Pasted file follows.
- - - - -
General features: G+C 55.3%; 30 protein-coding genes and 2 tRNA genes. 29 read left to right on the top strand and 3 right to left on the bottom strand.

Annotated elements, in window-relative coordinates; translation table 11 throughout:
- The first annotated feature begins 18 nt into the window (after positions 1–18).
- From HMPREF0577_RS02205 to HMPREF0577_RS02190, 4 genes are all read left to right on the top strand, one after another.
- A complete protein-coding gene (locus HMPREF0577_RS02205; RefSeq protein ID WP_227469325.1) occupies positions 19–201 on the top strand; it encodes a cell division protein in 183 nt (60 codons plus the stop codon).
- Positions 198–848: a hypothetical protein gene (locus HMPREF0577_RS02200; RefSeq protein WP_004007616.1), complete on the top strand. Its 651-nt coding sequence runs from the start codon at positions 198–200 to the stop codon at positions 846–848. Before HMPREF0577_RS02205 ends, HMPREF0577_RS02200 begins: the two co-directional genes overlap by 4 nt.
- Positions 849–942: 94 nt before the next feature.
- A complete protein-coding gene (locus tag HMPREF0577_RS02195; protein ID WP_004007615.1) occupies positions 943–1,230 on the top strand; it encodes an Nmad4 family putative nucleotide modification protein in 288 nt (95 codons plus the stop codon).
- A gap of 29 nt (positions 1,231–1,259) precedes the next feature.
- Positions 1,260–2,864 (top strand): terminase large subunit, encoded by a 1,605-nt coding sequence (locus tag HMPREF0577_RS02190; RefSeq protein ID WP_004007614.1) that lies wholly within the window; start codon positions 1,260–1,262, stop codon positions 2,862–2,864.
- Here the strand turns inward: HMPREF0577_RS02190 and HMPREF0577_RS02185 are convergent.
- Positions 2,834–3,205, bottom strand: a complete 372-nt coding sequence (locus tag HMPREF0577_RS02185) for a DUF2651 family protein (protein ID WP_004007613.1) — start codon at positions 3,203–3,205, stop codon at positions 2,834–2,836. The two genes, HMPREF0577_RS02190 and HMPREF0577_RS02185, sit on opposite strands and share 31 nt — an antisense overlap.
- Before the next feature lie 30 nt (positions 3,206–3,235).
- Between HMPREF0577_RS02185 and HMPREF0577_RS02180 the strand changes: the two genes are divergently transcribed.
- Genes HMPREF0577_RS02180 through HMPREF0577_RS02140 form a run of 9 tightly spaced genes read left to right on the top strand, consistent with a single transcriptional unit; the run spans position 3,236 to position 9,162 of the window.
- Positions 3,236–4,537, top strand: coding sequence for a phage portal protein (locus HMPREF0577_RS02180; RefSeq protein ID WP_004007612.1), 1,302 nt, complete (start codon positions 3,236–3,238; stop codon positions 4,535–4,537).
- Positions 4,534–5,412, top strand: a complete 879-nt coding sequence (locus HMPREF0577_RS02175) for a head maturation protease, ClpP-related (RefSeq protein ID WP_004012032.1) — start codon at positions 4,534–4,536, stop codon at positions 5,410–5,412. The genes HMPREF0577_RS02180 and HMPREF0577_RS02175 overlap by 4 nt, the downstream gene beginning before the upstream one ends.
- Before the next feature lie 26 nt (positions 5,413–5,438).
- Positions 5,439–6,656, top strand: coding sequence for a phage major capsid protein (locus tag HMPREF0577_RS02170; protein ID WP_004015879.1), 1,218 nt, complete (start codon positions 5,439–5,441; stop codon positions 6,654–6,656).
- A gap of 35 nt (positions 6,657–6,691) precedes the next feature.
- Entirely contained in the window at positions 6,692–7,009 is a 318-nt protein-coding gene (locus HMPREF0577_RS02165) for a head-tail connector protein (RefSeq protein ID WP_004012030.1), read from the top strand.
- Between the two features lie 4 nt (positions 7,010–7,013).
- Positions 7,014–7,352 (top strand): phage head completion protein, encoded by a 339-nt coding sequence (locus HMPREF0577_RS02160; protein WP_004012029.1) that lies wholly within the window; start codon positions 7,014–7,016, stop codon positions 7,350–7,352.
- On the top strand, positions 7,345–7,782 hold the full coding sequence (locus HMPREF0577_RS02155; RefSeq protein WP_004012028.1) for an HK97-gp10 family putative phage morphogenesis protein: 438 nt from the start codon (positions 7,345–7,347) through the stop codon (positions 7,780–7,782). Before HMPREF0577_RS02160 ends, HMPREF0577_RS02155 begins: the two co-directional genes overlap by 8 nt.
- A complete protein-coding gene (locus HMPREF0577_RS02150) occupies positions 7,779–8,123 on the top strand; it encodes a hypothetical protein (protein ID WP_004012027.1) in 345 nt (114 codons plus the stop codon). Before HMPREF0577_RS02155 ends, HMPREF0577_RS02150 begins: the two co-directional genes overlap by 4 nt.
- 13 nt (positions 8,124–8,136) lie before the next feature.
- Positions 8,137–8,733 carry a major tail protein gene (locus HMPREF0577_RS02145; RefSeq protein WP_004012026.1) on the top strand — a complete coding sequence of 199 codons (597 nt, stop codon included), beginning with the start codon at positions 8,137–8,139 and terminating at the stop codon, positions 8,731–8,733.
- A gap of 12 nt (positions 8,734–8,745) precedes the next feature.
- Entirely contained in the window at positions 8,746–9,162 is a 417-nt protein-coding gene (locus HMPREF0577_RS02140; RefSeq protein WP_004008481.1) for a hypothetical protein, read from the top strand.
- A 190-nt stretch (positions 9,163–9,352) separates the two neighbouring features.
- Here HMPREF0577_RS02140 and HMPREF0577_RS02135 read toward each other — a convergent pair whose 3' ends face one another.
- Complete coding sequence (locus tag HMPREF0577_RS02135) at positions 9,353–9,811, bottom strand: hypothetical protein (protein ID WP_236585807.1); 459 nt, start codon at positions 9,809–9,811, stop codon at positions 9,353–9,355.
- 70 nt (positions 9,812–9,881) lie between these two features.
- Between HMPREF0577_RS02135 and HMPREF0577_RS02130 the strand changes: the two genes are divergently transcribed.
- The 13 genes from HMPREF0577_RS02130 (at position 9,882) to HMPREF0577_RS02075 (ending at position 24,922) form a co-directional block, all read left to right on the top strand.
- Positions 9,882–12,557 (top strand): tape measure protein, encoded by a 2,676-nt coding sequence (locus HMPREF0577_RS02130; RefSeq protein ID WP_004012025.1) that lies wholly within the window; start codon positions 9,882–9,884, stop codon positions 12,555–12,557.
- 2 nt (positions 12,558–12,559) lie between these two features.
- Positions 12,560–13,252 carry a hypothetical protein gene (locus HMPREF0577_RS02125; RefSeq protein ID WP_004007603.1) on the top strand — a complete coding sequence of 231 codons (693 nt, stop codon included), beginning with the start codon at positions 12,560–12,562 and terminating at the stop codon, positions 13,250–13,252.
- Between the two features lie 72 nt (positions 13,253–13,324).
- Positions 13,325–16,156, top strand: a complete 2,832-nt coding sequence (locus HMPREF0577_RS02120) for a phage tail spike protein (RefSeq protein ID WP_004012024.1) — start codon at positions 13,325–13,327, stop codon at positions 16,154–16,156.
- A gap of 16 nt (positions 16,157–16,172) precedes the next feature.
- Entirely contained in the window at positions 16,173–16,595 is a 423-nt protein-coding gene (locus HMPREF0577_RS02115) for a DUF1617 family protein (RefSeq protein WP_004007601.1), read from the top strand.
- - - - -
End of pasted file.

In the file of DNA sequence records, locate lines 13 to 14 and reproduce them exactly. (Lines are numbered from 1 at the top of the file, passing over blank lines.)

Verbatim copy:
- Before the next feature lie 30 nt (positions 3,206–3,235).
- Between HMPREF0577_RS02185 and HMPREF0577_RS02180 the strand changes: the two genes are divergently transcribed.